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23 August 2006 @ 06:51 pm
Who was the greatest American (read: US person) of the 19th century?

I already have answers for the 18th and 20th centuries, and an idea for the 19th, but I'd like to see what everyone else thinks.
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carlos_norris: Beatdowncarlos_norris on August 24th, 2006 03:11 am (UTC)
Is it that easy?
I'll give you that Edison was a great inventor, but the only major invention that gave him fame was the phonograph. But even that was worked on before he achieved his breakthrough. He was definitely famous for the light bulb, but that would have happened within a few years of when he reached his breakthrough anyway.

In fact, even though he was the first to market electricity distribution, he ended up pushing an inferior DC instead of AC to the point of paying for public electrocutions of animals to try and prove that DC was "safer" than AC.

He wasn't much different than the mega-entrepreneurs like JP Morgan and Andrew Carnegie in that he tried to monopolize his industry as much as possible. Certainly the machine moved better with him leading the work, but it would have moved with or without him.

Basically, he lucked out to cash in on something useful at the time (multiplex telegraph machines), and used that windfall to create the best research laboratory in the country. To imply that our world would be without light bulbs, records, or electricity had he not existed is grossly inaccurate.
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carlos_norris: HScarlos_norris on August 24th, 2006 06:29 pm (UTC)
Re: Is it that easy?
Again, I'm not disagreeing with you (except for the fact that most of Carnegie's philanthropy was done in the 20th century), Edison was definitely one of the most influential people of his time.

But back to my original point. Edison was one of countless people who were building and running research labs in the 19th century. Being the biggest and best is commendable, but it doesn't necessarily make you the greatest person. He merely accelerated several things that would inevitably have happened anyway.

Doug Turbocrazylikezaxon on August 26th, 2006 11:28 am (UTC)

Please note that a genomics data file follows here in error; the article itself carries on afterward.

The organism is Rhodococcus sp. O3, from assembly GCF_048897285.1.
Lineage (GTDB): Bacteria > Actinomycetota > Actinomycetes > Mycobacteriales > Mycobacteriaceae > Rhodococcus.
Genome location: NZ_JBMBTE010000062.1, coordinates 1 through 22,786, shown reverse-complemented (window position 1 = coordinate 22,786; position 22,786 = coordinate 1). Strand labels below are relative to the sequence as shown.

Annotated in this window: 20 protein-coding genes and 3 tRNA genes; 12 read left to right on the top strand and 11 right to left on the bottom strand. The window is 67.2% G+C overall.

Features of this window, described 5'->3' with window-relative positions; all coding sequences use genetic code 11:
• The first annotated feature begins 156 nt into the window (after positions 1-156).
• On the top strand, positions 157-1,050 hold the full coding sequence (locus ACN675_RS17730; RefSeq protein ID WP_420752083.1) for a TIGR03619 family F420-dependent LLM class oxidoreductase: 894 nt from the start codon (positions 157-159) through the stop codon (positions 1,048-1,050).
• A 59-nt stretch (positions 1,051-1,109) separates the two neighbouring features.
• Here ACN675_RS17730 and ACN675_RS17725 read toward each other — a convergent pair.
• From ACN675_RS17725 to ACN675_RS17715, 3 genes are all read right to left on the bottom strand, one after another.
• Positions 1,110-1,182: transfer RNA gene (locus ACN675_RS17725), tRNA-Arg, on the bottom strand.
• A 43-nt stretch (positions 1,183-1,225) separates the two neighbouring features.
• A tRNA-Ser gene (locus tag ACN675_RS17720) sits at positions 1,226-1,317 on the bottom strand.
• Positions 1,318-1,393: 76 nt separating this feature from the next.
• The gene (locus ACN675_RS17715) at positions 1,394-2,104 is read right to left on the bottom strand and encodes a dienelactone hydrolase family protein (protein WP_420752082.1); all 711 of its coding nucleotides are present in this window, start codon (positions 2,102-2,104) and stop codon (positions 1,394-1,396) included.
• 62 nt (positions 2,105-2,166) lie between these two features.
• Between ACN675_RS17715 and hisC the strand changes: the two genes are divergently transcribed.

bruce muthafuckin' lee
carlos_norris: HScarlos_norris on August 26th, 2006 05:28 pm (UTC)
Since sarcasm doesn't cary well over the internet......
You do realize that the 19th century is the 1800s right?
Doug Turbocrazylikezaxon on August 26th, 2006 06:55 pm (UTC)
Re: Since sarcasm doesn't cary well over the internet......
ooops, fuck. lol, that's what i get for posting after one a.m.
susan b. anthony/elizabeth cady stanton then. but if they find a way to bring bruce lee back from the dead, and time travel then i reinstate my vote for Bruce muthafuckin' lee.

carlos_norris: CNcarlos_norris on August 26th, 2006 08:09 pm (UTC)
No worries, as I said jokes don't always carry well over the internet, so I'm not sure if you were being serious.

However, I'll give you the win for Elizabeth Cady Stanton. Oddly enough, my first thought (Thomas Edison) was refuted above by the original suggestion that it was an easy question. Questions like this are always going to be subjective, but I think it's a great answer for one simple fact. The 19th century had 3 major historical elements to it: slavery/civil rights, womens rights and the industrial revolution.

All three had starts in the 18th century and carried over into the 20th century for their conclusion (if you even want to admit that the movements have ended, which is another useless debate), or at least major achievements with the end of segregation/civil right movement, right for women to vote, and the assembly line/mass production. But of some of my other finalists (Anthony, Edison, etc) only got involved in one main area. Anthony was definitely involved in slavery, but Stanton seemed more into both that and overall women's rights as opposed to just sufferage which was Anthony's goal.

And going back to your original answer, Bruce wasn't my winner for the 20th century either. However, my actual choice would probably surprise just about everyone. But Bruce is a good choice, and I love the influence he's spread over film and martial arts.